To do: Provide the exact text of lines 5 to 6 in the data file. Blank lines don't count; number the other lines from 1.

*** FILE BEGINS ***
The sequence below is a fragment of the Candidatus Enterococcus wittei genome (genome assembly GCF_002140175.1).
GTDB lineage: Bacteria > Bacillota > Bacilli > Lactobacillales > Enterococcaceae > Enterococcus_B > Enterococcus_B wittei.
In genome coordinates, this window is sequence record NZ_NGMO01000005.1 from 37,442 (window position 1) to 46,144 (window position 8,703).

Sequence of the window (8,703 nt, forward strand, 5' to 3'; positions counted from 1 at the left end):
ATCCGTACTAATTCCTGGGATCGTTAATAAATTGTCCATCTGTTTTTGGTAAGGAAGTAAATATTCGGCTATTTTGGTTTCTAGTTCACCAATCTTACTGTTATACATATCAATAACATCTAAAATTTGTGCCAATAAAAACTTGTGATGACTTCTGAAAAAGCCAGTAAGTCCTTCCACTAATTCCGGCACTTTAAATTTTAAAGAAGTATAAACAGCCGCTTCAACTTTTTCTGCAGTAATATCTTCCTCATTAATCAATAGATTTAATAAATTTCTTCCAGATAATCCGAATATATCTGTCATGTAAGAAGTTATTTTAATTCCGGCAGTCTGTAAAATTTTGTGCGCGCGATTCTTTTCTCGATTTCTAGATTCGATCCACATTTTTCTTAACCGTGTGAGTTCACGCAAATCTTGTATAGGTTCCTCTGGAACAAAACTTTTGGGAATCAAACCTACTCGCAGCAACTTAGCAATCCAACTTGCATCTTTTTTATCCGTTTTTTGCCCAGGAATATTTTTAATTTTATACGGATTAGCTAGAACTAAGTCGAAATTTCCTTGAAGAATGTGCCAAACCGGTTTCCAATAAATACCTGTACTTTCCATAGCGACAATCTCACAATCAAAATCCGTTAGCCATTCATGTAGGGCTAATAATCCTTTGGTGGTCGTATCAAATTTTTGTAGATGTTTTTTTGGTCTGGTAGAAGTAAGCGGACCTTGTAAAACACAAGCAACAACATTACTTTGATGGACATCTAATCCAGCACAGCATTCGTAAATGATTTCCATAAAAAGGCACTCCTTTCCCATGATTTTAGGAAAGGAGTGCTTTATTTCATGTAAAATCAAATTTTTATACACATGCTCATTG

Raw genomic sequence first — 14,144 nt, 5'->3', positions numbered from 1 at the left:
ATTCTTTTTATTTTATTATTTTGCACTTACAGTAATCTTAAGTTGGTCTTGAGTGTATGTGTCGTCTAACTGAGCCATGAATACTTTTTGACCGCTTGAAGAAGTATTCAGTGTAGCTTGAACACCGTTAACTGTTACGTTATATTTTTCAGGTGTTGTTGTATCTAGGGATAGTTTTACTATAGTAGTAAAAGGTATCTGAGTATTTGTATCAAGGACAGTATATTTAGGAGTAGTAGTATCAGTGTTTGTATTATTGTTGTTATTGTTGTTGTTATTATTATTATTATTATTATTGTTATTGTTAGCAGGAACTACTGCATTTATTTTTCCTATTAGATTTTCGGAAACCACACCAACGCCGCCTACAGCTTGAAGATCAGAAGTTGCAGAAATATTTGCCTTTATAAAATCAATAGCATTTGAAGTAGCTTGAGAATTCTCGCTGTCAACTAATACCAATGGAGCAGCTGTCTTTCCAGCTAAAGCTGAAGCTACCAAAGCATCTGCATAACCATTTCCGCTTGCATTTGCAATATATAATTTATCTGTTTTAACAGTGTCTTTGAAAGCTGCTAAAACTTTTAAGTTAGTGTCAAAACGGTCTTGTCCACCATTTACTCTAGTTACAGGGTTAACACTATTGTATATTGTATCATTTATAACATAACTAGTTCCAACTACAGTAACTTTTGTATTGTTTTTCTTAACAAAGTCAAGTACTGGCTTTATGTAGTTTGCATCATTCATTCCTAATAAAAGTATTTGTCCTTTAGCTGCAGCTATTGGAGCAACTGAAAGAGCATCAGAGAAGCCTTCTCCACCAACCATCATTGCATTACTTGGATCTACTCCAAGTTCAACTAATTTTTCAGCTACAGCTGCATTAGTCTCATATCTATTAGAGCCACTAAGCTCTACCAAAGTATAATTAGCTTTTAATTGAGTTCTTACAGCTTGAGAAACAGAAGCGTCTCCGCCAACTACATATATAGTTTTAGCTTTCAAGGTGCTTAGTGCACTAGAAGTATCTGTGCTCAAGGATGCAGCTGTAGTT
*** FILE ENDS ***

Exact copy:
ATCCGTACTAATTCCTGGGATCGTTAATAAATTGTCCATCTGTTTTTGGTAAGGAAGTAAATATTCGGCTATTTTGGTTTCTAGTTCACCAATCTTACTGTTATACATATCAATAACATCTAAAATTTGTGCCAATAAAAACTTGTGATGACTTCTGAAAAAGCCAGTAAGTCCTTCCACTAATTCCGGCACTTTAAATTTTAAAGAAGTATAAACAGCCGCTTCAACTTTTTCTGCAGTAATATCTTCCTCATTAATCAATAGATTTAATAAATTTCTTCCAGATAATCCGAATATATCTGTCATGTAAGAAGTTATTTTAATTCCGGCAGTCTGTAAAATTTTGTGCGCGCGATTCTTTTCTCGATTTCTAGATTCGATCCACATTTTTCTTAACCGTGTGAGTTCACGCAAATCTTGTATAGGTTCCTCTGGAACAAAACTTTTGGGAATCAAACCTACTCGCAGCAACTTAGCAATCCAACTTGCATCTTTTTTATCCGTTTTTTGCCCAGGAATATTTTTAATTTTATACGGATTAGCTAGAACTAAGTCGAAATTTCCTTGAAGAATGTGCCAAACCGGTTTCCAATAAATACCTGTACTTTCCATAGCGACAATCTCACAATCAAAATCCGTTAGCCATTCATGTAGGGCTAATAATCCTTTGGTGGTCGTATCAAATTTTTGTAGATGTTTTTTTGGTCTGGTAGAAGTAAGCGGACCTTGTAAAACACAAGCAACAACATTACTTTGATGGACATCTAATCCAGCACAGCATTCGTAAATGATTTCCATAAAAAGGCACTCCTTTCCCATGATTTTAGGAAAGGAGTGCTTTATTTCATGTAAAATCAAATTTTTATACACATGCTCATTG

Raw genomic sequence first — 14,144 nt, 5'->3', positions numbered from 1 at the left: